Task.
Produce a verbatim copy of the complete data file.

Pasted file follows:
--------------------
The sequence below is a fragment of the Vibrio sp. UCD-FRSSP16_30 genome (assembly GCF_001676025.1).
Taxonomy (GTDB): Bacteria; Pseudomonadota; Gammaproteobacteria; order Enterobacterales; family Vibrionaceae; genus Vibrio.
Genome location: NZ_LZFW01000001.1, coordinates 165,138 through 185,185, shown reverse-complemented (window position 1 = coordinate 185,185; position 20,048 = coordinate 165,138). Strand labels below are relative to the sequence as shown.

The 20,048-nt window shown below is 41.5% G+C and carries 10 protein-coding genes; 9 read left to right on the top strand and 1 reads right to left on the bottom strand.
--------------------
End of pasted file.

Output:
The sequence below is a fragment of the Vibrio sp. UCD-FRSSP16_30 genome (assembly GCF_001676025.1).
Taxonomy (GTDB): Bacteria; Pseudomonadota; Gammaproteobacteria; order Enterobacterales; family Vibrionaceae; genus Vibrio.
Genome location: NZ_LZFW01000001.1, coordinates 165,138 through 185,185, shown reverse-complemented (window position 1 = coordinate 185,185; position 20,048 = coordinate 165,138). Strand labels below are relative to the sequence as shown.

The 20,048-nt window shown below is 41.5% G+C and carries 10 protein-coding genes; 9 read left to right on the top strand and 1 reads right to left on the bottom strand.